Alastair Cook and Michael Clarke
Alastair Cook (L) and Michael Clarke (Getty Images)

Alastair Cook will be playing his final Test from Friday having announced his retirement on Monday. With that, England’s most prolific batsman in the format will draw curtains on a record-breaking career that began with a century on debut against India in 2006.

Throughout his career, Cook witnessed several highs and lows. His ability to bounce back from slump in form, scoring runs everywhere and adaptability to conditions and doing that keeping a low profile is what makes him a great ambassador of the game.

Former Australia captain Michael Clarke has called Cook a gentleman who believed in doing rather than engaging in big talks who has set a great example.

“Alastair was a gentleman and a great ambassador for the game of cricket,” Clarke was quoted as saying by News Corp Australia. “I’ve always believed it’s not what you say, it’s what you do and he’s a great example of that. He wasn’t a big talker on or off the field but when he said something it was important, and that was the way he played.”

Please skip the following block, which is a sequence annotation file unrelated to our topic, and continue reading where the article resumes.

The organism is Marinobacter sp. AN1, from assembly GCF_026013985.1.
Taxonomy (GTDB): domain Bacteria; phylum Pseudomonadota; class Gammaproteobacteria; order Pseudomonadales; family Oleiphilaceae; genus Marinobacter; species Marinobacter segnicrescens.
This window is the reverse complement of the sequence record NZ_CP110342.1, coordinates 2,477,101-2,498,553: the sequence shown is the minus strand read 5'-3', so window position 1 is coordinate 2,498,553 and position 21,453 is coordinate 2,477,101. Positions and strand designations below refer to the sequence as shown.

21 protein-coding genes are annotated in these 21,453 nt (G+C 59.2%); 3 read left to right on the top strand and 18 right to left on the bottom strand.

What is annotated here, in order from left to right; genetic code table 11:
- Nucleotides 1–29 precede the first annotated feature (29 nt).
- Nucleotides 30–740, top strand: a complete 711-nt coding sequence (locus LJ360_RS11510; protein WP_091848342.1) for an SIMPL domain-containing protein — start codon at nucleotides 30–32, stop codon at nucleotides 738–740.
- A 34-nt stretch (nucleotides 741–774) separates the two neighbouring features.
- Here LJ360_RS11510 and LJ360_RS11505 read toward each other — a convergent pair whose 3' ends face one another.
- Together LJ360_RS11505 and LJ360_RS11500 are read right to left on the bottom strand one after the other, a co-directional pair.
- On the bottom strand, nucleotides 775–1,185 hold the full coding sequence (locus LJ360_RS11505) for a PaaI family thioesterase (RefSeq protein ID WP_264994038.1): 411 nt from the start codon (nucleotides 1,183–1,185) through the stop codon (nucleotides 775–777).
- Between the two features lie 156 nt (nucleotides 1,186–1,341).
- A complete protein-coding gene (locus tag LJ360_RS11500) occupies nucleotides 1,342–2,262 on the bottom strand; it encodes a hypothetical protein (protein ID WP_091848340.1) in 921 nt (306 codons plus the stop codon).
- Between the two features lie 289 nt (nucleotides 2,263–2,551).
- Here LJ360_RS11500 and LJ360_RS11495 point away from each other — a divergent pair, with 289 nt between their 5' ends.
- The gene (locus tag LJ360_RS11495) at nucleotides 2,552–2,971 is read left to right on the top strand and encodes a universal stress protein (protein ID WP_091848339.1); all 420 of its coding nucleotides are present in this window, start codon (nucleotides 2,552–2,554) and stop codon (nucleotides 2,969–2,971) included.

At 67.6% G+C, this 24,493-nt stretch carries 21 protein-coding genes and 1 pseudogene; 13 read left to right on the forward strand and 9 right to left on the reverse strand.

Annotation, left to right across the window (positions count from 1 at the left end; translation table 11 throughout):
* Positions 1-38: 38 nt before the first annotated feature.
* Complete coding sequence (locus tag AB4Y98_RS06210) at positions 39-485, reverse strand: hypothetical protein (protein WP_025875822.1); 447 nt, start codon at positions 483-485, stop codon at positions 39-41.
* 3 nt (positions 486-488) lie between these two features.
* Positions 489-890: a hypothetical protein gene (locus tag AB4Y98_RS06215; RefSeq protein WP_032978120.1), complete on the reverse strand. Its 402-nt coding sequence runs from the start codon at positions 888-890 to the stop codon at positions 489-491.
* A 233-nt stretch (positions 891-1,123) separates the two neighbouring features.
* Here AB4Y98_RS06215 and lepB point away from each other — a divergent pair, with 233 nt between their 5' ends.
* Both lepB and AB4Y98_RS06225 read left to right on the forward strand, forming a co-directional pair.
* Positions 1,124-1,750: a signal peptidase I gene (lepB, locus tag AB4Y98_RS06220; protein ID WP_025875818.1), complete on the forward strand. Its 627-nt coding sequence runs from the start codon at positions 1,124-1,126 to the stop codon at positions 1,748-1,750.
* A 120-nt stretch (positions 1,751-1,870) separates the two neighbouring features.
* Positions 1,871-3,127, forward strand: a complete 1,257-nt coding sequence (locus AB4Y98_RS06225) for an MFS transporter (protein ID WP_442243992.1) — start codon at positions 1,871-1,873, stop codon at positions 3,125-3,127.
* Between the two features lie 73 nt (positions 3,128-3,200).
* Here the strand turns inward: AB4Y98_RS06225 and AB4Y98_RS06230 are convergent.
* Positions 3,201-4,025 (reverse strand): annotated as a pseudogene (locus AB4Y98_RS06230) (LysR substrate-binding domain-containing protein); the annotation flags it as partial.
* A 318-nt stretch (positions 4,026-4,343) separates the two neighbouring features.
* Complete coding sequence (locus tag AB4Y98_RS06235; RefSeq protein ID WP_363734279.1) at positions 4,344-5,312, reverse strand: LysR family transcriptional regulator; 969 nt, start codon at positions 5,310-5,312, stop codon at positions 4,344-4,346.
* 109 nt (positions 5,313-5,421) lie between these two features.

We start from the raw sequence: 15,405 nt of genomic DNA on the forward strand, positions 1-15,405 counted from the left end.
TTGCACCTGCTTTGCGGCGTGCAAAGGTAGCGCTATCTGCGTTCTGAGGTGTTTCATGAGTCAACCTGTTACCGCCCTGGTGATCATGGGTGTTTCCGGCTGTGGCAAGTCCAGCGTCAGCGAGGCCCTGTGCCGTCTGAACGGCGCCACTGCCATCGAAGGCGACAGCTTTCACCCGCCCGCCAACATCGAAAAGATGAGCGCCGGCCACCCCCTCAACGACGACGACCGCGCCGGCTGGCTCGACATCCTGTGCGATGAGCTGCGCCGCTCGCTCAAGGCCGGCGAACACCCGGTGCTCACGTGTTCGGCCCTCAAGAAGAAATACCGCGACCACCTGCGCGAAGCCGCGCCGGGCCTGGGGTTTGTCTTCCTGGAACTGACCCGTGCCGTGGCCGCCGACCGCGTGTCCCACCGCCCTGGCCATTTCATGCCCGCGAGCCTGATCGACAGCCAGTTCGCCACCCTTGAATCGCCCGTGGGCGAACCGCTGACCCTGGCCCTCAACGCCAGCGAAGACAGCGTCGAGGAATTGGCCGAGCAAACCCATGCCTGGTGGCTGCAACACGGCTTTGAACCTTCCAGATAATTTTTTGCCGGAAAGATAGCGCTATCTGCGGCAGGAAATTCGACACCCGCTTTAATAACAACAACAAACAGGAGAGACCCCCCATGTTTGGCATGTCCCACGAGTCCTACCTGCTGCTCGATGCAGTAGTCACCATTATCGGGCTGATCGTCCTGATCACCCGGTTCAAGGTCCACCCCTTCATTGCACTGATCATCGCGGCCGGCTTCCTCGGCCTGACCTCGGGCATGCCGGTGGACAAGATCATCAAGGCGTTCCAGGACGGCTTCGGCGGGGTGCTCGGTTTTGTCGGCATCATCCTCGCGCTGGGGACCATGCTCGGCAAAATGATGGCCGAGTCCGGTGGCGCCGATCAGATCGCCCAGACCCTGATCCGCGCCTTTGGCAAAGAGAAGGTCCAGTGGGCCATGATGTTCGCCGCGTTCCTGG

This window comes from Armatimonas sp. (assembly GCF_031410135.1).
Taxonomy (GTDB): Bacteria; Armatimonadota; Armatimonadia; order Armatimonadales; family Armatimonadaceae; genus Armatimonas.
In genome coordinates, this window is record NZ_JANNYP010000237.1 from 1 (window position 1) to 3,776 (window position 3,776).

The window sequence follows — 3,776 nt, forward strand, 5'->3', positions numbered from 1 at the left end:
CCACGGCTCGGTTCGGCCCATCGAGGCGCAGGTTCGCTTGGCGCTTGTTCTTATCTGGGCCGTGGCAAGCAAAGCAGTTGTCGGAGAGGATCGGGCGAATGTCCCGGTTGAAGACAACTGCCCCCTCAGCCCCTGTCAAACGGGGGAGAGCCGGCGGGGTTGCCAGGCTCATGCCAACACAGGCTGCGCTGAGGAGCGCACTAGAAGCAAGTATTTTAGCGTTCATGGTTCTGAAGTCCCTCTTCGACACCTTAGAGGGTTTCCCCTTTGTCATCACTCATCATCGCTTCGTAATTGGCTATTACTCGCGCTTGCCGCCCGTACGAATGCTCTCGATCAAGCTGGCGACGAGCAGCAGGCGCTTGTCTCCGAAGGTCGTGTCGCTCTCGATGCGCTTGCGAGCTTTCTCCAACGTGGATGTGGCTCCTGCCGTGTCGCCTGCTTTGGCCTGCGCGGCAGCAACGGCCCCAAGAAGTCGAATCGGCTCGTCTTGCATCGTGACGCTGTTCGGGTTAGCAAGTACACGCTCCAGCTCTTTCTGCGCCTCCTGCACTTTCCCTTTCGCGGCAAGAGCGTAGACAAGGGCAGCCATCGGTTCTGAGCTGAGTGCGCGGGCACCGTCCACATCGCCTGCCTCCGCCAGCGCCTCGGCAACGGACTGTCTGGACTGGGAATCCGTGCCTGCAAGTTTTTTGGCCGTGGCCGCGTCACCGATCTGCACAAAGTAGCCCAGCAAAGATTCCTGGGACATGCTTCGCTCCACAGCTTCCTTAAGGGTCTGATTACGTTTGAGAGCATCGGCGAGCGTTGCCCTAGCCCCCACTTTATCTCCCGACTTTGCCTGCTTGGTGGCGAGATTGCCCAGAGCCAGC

Cook, England’s all-time leading run-getter, has scored the most runs by an opening batsman in Test – position Clarke feels is the ‘toughest’ in cricket. “He was a fighter and he batted in what I believe is the toughest position in our game, opening the batting,” he said.

However, Clarke, who lost to Cook-led England in two away Ashes series, feels the Englishman hasn’t received his due credit. “He found a way to score runs in all conditions and that’s a sign of a great player, that he can adapt and find a way to be successful all around the world. He probably hasn’t received the credit he has deserved for being such a good player,” the 37-year-old said.